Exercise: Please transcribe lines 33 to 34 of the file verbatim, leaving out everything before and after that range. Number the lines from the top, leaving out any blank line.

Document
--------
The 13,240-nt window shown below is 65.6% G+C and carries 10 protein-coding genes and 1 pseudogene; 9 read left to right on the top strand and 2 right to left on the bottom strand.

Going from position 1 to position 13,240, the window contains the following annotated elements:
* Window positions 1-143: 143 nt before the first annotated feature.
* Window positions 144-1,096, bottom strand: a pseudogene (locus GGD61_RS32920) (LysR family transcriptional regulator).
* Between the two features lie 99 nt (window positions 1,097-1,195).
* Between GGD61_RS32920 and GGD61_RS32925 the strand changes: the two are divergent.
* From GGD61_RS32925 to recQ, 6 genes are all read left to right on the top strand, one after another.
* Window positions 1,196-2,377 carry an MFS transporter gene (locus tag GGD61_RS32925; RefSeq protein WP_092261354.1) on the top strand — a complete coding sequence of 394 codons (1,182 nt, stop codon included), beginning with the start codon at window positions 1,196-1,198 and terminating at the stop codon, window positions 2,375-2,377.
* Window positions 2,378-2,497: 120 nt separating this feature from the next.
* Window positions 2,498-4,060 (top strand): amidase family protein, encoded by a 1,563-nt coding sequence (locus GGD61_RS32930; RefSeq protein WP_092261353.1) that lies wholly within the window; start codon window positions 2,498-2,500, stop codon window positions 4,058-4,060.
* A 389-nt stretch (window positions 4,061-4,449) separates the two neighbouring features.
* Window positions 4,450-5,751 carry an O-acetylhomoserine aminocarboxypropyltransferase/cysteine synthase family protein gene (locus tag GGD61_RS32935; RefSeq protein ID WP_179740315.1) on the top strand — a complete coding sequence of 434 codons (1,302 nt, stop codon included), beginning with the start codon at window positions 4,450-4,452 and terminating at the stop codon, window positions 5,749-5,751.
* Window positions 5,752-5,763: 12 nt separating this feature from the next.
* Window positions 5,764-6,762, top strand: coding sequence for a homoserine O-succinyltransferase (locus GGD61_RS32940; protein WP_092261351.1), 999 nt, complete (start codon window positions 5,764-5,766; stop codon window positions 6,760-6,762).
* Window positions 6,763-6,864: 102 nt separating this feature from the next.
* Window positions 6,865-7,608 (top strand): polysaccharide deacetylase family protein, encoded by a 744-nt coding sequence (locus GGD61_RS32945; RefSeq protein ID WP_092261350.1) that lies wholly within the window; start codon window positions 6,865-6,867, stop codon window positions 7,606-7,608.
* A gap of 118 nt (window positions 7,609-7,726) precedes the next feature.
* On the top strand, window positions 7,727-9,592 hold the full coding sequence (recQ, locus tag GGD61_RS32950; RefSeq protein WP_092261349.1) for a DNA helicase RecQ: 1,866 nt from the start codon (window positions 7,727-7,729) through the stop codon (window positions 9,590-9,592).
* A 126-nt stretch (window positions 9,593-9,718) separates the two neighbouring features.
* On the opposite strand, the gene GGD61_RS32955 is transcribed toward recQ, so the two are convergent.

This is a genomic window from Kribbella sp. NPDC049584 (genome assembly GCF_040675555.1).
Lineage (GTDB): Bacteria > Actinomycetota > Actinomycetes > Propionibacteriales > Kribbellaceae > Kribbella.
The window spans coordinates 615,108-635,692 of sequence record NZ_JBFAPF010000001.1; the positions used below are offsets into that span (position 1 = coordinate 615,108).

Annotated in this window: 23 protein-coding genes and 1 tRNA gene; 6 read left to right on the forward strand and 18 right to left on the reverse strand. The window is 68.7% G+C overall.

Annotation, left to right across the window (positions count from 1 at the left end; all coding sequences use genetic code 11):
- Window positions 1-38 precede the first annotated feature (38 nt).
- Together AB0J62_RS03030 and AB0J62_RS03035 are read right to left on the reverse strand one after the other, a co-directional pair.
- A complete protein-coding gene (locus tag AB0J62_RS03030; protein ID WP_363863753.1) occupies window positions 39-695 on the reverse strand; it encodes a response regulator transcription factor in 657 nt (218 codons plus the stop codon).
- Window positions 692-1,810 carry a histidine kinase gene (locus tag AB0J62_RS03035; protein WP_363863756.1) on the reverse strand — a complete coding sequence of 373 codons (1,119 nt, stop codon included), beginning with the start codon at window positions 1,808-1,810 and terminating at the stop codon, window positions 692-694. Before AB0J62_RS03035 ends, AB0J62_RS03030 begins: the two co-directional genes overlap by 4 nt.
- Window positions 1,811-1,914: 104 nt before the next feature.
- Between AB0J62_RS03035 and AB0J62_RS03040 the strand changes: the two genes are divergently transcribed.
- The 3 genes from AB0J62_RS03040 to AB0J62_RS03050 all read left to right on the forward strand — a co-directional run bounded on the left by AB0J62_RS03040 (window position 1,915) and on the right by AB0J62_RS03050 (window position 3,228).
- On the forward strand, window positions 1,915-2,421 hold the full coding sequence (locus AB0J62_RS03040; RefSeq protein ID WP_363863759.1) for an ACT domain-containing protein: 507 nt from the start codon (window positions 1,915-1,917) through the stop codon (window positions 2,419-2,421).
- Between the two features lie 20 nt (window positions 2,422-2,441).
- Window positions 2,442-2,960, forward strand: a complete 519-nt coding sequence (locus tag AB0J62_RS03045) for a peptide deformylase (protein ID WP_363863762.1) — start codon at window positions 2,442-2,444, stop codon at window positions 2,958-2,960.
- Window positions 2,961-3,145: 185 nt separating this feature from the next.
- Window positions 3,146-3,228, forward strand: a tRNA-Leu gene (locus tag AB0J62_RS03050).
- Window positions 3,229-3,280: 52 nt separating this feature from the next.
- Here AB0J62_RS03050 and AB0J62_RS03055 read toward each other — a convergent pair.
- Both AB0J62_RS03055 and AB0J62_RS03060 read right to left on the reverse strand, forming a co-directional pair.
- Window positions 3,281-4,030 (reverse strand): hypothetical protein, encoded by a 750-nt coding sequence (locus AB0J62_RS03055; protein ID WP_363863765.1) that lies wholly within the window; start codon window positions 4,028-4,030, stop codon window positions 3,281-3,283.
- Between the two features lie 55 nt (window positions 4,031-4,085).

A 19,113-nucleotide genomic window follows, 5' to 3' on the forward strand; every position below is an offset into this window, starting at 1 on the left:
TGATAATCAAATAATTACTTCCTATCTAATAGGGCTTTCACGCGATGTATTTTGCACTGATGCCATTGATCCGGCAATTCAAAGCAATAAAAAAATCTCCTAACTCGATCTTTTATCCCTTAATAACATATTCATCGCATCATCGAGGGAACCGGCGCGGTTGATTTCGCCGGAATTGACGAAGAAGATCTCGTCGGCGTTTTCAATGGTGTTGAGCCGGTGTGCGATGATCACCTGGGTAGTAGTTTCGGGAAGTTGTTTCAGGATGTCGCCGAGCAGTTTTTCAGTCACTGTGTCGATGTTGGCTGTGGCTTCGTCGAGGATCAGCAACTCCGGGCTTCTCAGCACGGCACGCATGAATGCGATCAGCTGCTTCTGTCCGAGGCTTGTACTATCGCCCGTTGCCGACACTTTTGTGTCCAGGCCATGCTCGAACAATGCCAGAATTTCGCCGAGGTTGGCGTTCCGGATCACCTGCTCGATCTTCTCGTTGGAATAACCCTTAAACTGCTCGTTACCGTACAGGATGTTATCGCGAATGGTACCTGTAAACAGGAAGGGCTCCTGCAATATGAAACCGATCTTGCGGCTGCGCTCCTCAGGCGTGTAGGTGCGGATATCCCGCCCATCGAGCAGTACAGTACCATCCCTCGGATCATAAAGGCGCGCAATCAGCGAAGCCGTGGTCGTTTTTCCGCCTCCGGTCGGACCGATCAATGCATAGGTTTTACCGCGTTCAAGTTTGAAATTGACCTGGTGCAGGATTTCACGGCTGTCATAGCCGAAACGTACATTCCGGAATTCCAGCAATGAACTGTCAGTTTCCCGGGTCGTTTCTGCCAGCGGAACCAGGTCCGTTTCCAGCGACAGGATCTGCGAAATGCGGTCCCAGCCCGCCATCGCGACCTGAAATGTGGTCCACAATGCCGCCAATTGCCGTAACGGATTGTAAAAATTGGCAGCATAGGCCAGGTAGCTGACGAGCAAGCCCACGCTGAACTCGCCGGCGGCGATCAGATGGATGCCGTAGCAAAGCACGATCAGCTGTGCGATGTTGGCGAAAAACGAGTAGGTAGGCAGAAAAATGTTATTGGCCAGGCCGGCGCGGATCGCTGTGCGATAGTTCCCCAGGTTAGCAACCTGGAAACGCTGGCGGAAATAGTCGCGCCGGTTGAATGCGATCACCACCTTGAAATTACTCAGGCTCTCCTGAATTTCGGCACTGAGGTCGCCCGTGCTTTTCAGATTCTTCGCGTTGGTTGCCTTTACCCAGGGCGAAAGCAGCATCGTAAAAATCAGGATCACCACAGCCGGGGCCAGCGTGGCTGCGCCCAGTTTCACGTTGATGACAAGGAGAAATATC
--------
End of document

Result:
- On the forward strand, window positions 1,915-2,421 hold the full coding sequence (locus AB0J62_RS03040; RefSeq protein ID WP_363863759.1) for an ACT domain-containing protein: 507 nt from the start codon (window positions 1,915-1,917) through the stop codon (window positions 2,419-2,421).
- Between the two features lie 20 nt (window positions 2,422-2,441).